US-owned Aramark Ireland said it had participated in the Government's Temporary Wage Subsidy Scheme (TWSS) for staff when it was forced to shut down a number of its sites here in March in response to Covid-19.
That is according to new accounts for Avoca owner, Aramark Ireland Holdings and subsidiaries, which disclosed that the impact of Covid on certain parts of its business has been "significant".
The directors say, however, that "we are starting to see an increase in demand from these businesses significantly impacted by the Covid 19 closures".
A note attached to the Aramark Ireland's 2019 accounts states that the closure of a number of sites in March to the Covid 19 pandemic resulted in the placing of staff on the Government scheme.
The directors state that they are confident that the business will be back to normal operating levels once the virus is under control.
"During this period, the company is being supported by the wider group," they said.
Globally in 2019, the New York Stock Exchange listed Aramark recorded revenues of $16.23bn (€13.7bn).
The new accounts for Aramark Ireland show that restructuring costs and continued investment in the Avoca Group contributed to Aramark Ireland recording a €16.2m pre-tax loss last year. Group revenues decreased by 4pc from €351.6m to €335.9m in the 12 months to the end of September last.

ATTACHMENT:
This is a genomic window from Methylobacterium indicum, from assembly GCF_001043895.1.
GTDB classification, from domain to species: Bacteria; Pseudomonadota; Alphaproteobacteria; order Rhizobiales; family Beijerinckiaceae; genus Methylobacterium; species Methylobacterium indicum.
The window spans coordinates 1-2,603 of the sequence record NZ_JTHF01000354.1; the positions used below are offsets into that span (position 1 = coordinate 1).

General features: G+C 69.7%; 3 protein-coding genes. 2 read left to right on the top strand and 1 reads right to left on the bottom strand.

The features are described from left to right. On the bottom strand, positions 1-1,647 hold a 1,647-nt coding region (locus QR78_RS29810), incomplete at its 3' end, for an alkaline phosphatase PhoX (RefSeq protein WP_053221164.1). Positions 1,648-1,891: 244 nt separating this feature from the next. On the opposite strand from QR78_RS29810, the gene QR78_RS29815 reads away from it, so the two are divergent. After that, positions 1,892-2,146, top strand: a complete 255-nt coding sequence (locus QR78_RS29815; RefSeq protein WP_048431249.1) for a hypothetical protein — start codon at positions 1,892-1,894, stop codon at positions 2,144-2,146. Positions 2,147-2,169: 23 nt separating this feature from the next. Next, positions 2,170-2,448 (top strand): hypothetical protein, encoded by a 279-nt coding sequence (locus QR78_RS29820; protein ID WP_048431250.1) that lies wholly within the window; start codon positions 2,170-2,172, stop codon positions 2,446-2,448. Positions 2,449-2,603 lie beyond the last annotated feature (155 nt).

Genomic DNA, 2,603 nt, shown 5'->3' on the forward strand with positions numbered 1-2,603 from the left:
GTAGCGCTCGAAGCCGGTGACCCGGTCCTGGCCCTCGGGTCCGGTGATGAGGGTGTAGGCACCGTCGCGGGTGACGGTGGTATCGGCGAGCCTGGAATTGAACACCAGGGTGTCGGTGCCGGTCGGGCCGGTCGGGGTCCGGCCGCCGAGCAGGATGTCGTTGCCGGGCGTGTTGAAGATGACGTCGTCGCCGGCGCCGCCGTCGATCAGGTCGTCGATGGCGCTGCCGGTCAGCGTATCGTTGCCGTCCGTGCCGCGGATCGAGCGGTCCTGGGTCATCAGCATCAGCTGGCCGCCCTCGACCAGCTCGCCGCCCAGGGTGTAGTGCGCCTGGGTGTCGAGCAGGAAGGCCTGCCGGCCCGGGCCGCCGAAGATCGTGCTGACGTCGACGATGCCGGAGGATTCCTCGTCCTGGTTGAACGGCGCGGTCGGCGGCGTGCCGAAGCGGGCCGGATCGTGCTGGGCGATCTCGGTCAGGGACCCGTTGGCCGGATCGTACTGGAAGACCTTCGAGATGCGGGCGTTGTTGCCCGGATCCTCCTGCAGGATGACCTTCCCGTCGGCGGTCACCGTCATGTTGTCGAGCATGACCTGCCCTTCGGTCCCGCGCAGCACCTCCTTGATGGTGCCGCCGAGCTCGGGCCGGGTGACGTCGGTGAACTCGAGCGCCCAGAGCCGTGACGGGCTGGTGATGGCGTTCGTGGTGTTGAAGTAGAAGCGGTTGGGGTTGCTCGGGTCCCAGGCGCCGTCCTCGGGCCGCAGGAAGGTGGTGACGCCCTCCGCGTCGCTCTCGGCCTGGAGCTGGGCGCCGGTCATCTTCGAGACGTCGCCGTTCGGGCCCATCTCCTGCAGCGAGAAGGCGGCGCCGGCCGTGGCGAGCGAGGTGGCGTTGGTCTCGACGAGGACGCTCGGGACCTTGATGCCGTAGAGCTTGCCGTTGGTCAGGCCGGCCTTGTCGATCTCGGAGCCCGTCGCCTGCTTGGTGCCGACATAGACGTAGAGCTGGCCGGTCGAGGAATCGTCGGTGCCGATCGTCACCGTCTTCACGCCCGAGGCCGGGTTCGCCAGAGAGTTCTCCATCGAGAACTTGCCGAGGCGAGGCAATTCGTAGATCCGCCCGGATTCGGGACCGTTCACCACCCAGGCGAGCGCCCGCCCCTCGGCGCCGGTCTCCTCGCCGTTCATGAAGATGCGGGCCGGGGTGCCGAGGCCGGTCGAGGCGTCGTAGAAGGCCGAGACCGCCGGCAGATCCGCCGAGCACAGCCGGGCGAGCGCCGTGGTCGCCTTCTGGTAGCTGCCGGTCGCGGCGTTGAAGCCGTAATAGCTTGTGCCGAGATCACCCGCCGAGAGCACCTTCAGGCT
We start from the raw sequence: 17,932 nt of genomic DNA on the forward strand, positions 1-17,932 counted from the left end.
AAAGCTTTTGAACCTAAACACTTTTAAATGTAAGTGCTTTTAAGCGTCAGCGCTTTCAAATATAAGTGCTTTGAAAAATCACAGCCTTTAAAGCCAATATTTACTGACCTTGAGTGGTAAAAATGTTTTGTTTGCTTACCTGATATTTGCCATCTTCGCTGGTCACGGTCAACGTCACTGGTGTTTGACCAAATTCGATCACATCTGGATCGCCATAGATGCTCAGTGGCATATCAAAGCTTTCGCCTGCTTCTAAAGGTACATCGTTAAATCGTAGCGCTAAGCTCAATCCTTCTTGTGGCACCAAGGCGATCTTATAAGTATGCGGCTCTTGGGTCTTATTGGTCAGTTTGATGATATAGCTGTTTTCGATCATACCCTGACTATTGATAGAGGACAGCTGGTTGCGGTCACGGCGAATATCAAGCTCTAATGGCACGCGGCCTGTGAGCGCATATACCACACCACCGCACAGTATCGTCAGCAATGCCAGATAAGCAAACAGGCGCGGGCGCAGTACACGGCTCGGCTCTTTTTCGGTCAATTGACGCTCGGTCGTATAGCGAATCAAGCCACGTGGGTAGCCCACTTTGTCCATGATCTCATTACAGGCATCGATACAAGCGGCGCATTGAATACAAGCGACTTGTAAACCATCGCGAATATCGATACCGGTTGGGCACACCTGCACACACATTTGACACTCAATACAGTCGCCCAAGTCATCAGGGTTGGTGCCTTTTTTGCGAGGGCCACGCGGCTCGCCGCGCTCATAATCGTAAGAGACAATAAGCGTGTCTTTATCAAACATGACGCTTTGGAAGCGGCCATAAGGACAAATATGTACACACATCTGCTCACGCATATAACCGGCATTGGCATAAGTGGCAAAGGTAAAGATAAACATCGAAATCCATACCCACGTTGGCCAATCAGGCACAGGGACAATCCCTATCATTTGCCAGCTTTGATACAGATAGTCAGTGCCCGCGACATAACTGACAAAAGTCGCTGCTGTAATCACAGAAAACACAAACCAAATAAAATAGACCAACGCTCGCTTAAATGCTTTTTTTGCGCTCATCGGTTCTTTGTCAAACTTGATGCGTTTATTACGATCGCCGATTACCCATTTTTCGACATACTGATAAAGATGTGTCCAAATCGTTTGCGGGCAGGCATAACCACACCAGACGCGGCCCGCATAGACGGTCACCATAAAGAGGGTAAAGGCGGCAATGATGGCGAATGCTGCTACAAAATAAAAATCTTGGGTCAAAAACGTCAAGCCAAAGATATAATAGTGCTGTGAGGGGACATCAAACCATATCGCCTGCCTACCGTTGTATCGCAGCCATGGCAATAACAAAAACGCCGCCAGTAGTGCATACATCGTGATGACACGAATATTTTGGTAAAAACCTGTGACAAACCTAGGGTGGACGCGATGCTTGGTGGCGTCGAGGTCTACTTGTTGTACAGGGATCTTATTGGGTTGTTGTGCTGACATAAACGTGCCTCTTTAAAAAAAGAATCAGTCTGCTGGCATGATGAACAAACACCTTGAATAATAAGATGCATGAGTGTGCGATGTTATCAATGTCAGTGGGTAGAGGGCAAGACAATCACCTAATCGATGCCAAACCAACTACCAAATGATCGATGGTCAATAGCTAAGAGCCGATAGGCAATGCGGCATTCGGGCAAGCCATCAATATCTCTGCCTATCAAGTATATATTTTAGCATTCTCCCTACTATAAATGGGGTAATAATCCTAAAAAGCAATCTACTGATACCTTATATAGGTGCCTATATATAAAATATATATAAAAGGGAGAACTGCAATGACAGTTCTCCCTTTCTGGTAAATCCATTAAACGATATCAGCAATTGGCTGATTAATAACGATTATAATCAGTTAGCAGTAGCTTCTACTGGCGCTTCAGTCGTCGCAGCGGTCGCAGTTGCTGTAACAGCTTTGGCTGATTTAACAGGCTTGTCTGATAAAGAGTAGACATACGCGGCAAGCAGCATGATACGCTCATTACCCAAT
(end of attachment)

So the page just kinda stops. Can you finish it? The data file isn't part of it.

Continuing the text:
The €16.2m pre-tax loss was 8.8pc larger than the pre-tax loss of €14.9m recorded in 2018.
Retail revenues in the group last year increased from €73.1m to €75.9m and the directors said that "we will continue to drive strong and profitable growth in our Irish food and facilities business". In its diverse business portfolio, Aramark also operates a number of State owned direct provision centres and figures provided by the Department of Justice show that its Campbell Catering subsidiary last year received payments of €6.374m for its direct provision work.
The directors for the Aramark group said that earnings before interest, tax, depreciation, amortisation and restructuring costs €3.6m in 2019 compared to €4.9m in 2018.
The decline "was largely driven by the non-core element of our facilities business outside Ireland which we have decided to exit in 2018 and continued investment in the Avoca group," the directors said.
The Aramark group's redundancy/restructuring costs totalled €2.4m while combined non-cash depreciation and amortisation costs totalled €15.8 million.
A breakdown of revenues at the Irish-based unit of Aramark last year show that food service revenues totalled €167.4 million; retail - €75.9m; facilities management €82m and property management of €10.2m. The group's Irish business increased from €295.85m to €300m.
Staff numbers at the Aramark group last year fell from 5,417 to 5,240.
Salary costs, however, remained static at €132m and directors pay, including pension payments, last year decreased from €979,000 to €834,000.